Robot Successfully Maps Portion of Abandoned Mine
Groundhog, a 1,600-pound mine-mapping robot created this semester by graduate students in Carnegie Mellon's Mobile Robot Development class, made a successful trial run into an abandoned coal mine near Burgettstown, Pa., on Sunday, Oct. 27. The four-wheeled, ATV-sized robot used laser rangefinders to create an accurate map of about 100 feet of the mine, which had been filled with water since the 1920s.
Water was partially pumped out of the former Florence Mine near Burgettstown High School by miners allowing Groundhog to travel into the tunnel. The robot was sent back into the mine Oct. 29 to send a live video feed demonstrating the technology to a technical meeting of the Mine Safety and Health Administration in Charleston, W.Va.
Abandoned coal mines and the need for accurate maps gained international attention last August as a result of the Quecreek Mine accident in Somerset County, Pa. Nine miners were trapped for several days when the Quecreek Mine flooded with water from the adjacent Saxman Mine, which was accidentally breached. Inaccurate maps of the mines were blamed for the accident.
According to the Mine Safety and Health Administration, underground coal mines have been averaging an inundation every two weeks. Since 1983, there have been three fatalities due to floods and since 1995 nearly 44 percent of the floods have resulted from mining into old workings.
William "Red" Whittaker, the Fredkin Research Professor in the Robotics Institute, and Systems Scientist Scott Thayer, the instructors for the course, said Goundhog had to maneuver through a thick orange mud in the mine during its one-hour excursion.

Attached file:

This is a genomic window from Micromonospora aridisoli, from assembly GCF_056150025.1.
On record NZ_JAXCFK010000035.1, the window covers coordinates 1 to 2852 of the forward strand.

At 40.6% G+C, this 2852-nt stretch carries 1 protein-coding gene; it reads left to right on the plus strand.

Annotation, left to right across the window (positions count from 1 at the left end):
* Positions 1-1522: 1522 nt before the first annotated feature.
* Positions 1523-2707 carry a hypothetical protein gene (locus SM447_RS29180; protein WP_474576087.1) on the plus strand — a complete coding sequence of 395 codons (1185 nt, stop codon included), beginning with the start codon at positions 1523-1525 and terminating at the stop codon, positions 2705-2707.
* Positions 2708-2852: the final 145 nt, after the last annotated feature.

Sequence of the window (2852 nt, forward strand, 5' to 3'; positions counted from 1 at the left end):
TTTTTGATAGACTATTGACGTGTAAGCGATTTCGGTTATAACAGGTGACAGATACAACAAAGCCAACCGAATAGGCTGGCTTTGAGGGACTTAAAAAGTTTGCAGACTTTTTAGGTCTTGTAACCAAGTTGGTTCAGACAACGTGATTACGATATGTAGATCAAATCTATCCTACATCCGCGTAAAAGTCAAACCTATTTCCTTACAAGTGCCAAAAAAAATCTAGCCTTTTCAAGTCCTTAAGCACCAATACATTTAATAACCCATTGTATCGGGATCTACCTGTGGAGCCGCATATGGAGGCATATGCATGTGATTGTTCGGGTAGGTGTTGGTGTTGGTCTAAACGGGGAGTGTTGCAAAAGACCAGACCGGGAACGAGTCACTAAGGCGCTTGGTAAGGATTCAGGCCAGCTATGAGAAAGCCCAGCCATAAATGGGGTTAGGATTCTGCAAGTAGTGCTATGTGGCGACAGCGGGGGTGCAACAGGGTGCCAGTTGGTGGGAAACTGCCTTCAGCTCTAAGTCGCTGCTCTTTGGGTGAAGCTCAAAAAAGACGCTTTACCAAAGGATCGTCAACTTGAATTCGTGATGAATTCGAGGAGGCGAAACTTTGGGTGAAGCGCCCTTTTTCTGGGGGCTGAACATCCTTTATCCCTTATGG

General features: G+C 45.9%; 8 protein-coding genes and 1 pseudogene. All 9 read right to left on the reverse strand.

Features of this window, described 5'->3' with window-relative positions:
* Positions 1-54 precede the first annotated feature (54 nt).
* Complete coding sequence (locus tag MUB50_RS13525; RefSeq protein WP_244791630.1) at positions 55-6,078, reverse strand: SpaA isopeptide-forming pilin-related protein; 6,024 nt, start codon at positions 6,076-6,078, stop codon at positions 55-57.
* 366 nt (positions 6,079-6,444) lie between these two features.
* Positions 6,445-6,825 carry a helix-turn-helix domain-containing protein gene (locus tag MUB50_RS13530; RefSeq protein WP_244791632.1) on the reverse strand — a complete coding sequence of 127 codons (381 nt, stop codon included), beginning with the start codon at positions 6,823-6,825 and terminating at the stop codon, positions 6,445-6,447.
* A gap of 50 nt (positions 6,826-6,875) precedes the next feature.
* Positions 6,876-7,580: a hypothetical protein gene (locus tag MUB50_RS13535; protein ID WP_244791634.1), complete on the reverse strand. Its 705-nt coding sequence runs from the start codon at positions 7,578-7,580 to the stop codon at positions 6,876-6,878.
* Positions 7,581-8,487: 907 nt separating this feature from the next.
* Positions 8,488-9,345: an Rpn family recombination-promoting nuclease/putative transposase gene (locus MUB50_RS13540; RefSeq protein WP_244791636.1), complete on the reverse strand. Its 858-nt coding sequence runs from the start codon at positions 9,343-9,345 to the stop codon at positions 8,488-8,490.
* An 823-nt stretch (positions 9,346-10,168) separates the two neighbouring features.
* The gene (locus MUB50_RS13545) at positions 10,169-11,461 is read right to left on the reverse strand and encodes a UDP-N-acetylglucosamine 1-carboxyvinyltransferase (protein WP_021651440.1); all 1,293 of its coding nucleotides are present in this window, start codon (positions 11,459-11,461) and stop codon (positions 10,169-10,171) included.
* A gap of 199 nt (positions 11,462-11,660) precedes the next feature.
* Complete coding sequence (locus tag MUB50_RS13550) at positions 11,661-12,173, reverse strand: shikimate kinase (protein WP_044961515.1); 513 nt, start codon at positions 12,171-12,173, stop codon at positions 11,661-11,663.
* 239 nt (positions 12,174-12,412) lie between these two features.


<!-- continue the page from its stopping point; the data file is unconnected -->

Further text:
"Mine subsidence is a big issue in Pennsylvania and nationally," Whittaker said. "We believe this kind of prototype robot has enormous potential in helping many organizations understand what's beneath the ground we stand on. We've been successfully creating technologies for exploring hazardous environments for years now. Accidents like Quecreek are compelling motivation for a safe, robotic solution to mapping mines.
"The robot could help us find out about problems and develop an approach to its solution. This is a national priority," Whittaker said.
To fulfill its missions, the robot needs perception technology to build maps from sensor data and it must be able to operate autonomously to make decisions about where to go, how to get there, and more important, how to return. Locomotion technology is vital because of the unevenness of floors in abandoned mines. The robot also must contain computer interfaces enabling people to view the results of its explorations and use the maps it develops.
The robot incorporates a key technology developed at Carnegie Mellon called Simultaneous Localization and Mapping (SLAM). It enables robots to create maps in real time as they explore an area for the first time. The technology, developed by Associate Professor Sebastian Thrun of the Center for Automated Learning and Discovery, can be applied both indoors and out.
Whittaker has been teaching Carnegie Mellon's graduate course in mobile robot development since the mid 1980s. The class has served as a platform for developing robots that have explored the interior of volcanoes and searched for and discovered meteorites in Antarctica. Whittaker himself developed three robots that assisted in the exploration and cleanup of the nuclear disaster at Three Mile Island.
The class is also developing another robot called Ferret that can be lowered into water-filled mines through boreholes.
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